On February 24, the Saudi Arabian-owned Al Arabiya news network posted a video of what it claimed was a meeting last summer between Hezbollah commander Abu Saleh and Houthi forces in Yemen. The video shows a man in military fatigues addressing a group in Lebanese-accented Arabic about training for assassination operations inside Saudi Arabia, including a specific attack against an unnamed Saudi commander of border forces.
The current war in Yemen began with the country’s unsuccessful political transition following the ouster of longtime President Ali Abdullah Saleh. Disenchantment with the post-Saleh political arrangement turned to civil war, pitting Houthis, a Zaidi Shia religious movement, and the former president against the country’s central authorities. Saudi Arabia, which intervened in support of the central government, claims that it is also a proxy war, one in which Houthi forces have been supplied and trained by Iran and its most successful proxy militia, Hezbollah. Officially Lebanon’s Hezbollah denies these accusations, but as Amarnath Amarasingam and I learned during a recent trip to Beirut, the group is playing a very active role. Read more here in Foreign Affairs.
Hezbollah’s entrance into the Syrian conflict to help support the floundering regime of Bashar al-Assad has cost it dearly. An estimated 1,300 of its fighters have been killed, a large portion for an organization that has fielded only 6,000 to 8,000 combatants in Syria. Social services, key to Hezbollah’s populist program in Lebanon and crucial to many within its Shia constituency, have been reduced to pay for the conflict. The military strain has even forced the group to recruit teenagers for domestic security roles and offensive operations in Syria.
While the group has had to adjust to many pressures from the Syrian conflict it has also benefited, both due to the combat experience and the entrance of a new and powerful ally. Moscow’s decision to intervene in Syria this past September on behalf of the Assad regime has brought with it a number of tactical and strategic benefits that have and will continue to bolster Hezbollah in Syria, at home and in any future confrontation with Israel. For more read my piece in Carnegie Endowment’s Sada journal.
As I write this post it has been reported by The Daily Star that militants near the Lebanese town of Arsal have killed two soldiers, almost immediately after the army had secured two captured soldiers. For now it seems like the al-Qaeda affiliate, Jabhat al-Nusra is responsible, prompted by the arrest of one of their commanders. The troops were attacked at the Wadi Hmayyed checkpoint on the outskirts of this Sunni town, located in the Shia-dominated Bekaa Valley, on the border with Syria. Whether locals were involved or it was the work of Syrian jihadists, or a mixture of both, this event is further evidence of the deepening cleavages between the state and Lebanon’s Sunni population.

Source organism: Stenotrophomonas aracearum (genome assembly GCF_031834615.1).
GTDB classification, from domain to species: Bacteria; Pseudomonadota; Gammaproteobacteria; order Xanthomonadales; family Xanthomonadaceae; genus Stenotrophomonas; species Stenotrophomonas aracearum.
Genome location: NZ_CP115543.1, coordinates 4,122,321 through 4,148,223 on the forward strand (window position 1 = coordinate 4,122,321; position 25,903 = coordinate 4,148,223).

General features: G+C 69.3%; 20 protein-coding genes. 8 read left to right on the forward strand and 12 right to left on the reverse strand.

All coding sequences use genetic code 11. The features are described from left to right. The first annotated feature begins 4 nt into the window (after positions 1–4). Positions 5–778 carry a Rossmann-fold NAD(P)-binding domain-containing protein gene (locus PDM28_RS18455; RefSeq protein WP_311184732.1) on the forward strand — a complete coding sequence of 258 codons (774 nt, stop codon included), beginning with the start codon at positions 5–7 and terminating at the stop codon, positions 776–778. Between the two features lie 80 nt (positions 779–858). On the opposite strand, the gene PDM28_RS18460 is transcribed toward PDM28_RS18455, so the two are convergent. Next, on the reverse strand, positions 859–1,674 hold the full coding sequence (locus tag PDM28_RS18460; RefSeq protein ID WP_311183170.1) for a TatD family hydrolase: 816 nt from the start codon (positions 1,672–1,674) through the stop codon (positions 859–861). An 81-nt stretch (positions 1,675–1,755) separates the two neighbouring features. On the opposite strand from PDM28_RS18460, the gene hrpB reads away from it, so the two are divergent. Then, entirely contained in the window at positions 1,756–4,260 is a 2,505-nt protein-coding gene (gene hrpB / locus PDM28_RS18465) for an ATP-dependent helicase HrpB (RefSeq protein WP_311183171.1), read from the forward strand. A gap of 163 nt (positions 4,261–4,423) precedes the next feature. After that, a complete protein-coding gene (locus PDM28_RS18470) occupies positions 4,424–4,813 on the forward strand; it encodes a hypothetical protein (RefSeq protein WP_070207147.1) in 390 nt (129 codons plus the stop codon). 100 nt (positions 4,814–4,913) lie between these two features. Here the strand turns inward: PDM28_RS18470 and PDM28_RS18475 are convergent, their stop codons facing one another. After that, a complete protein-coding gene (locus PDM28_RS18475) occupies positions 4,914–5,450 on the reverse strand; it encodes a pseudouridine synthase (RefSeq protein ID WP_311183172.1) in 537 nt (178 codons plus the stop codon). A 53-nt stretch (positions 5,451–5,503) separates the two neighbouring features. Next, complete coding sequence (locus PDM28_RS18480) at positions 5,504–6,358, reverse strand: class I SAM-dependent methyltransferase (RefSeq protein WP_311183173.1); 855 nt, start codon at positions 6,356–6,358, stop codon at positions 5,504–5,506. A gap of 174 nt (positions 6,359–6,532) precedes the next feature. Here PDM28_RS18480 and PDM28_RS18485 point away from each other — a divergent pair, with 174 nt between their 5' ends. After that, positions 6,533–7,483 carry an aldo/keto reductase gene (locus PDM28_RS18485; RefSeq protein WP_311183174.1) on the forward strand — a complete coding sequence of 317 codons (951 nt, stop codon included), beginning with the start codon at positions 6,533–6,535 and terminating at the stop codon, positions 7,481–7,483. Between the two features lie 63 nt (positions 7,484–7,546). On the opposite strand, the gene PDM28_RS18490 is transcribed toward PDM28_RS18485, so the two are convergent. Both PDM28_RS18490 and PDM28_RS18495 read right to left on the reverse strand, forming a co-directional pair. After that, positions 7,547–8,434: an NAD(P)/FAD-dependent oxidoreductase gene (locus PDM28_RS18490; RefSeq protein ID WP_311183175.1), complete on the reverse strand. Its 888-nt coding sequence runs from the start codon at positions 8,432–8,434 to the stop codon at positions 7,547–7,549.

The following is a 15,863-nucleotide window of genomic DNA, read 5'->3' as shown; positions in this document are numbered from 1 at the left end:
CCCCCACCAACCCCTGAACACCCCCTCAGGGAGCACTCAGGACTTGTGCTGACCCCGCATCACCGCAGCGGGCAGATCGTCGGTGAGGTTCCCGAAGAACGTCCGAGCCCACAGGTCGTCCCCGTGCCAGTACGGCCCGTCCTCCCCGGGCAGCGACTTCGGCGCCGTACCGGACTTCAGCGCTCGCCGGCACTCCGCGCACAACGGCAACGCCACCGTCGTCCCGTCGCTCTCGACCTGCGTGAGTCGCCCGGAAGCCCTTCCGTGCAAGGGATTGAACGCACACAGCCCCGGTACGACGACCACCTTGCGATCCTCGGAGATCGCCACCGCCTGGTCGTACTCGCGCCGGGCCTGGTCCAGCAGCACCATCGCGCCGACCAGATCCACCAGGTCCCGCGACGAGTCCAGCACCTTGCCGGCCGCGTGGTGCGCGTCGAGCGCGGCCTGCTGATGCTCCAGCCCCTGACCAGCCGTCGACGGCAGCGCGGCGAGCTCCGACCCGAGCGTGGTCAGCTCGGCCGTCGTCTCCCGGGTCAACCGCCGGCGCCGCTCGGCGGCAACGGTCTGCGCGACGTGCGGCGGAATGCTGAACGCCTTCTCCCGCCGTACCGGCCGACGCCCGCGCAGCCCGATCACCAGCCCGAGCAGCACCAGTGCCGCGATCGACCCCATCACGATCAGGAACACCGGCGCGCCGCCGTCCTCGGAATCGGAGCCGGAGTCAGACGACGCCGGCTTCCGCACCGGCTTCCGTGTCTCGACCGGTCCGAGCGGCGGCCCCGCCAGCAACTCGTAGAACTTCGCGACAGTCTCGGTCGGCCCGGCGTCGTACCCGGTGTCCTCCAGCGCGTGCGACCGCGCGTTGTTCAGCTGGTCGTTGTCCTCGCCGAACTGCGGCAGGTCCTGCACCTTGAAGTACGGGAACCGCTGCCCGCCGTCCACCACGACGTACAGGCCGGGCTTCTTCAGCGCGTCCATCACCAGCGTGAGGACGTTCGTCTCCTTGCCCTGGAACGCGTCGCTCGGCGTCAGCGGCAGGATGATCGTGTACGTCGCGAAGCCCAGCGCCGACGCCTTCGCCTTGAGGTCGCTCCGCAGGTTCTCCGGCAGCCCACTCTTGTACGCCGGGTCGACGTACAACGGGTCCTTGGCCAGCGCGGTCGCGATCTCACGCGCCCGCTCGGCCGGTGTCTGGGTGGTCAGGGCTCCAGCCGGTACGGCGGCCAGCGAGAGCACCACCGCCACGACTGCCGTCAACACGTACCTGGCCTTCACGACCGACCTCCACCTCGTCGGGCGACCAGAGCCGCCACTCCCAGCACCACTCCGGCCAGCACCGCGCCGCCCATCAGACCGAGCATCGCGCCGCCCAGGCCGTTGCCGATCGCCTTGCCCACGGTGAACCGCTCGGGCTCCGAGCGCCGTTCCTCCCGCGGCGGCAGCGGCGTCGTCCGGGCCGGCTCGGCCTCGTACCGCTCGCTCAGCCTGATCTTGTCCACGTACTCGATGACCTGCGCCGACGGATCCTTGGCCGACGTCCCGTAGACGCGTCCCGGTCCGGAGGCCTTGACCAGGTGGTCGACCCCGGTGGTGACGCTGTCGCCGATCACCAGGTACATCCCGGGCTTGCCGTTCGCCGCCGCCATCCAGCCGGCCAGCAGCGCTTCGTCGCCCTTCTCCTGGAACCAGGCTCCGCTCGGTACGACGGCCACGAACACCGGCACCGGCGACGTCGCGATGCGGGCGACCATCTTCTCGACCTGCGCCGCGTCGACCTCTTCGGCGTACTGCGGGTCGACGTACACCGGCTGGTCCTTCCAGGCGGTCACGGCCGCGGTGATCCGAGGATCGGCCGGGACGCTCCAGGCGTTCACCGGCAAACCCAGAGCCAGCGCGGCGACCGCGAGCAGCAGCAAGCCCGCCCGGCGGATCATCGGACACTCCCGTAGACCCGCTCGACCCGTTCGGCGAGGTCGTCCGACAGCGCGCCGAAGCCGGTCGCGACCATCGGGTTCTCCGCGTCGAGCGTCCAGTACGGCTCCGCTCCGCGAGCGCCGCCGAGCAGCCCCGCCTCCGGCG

The civil war, which has ranged next door and will celebrate its morbid fourth anniversary next March, has put intense strain on the Lebanese state. Sunnis, who have suffered under Syrian occupation during and after the civil war, viewed the uprising in 2011 as a chance to change the political dynamic in Lebanon. With the regime of Bashar al-Assad gone, so they thought, a Sunni government in Damascus would allow them to reverse Hezbollah’s prominence in the political sphere, and eventually, its monopoly on violence–a monopoly that should be reserved for state institutions.
The Syrian revolution faltered: a lack of leadership on behalf of the West; competing regional Sunni powers backing different proxies; the ensuing power vacuum exploited by al-Qaeda and now its dangerous offshoot the Islamic State; and the oil wealth of rich Gulf donors and their alacrity to back Salafi groups, turned an opportunity for mainstream Sunni politicians into a quagmire with dangerous consequences.
Now, over three years into the conflict, Sunni politicians have begrudgingly come to accept the fact that the Syrian revolution threatens to pull the Lebanese state into another civil war, one that would see the rise of Salafi militants within the country, and further threaten their control over the poorest rungs of Sunni society. By signing onto the security plan, which de-facto includes a cooperative relationship between the military and Hezbollah (which is fighting on behalf of the regime in Syria and created the catalyst for spillover into Lebanon, with Sunnis wanting to take out their revenge within Lebanon) these politicians have helped put the state in direct opposition to downtrodden Sunnis and the groups they back.
For more on this dynamic and the current state of Sunni-government relations in Lebanon read my piece for Carnegie Endowment’s Sada: Middle East Analysis, entitled Securing Lebanon, Widening Divides.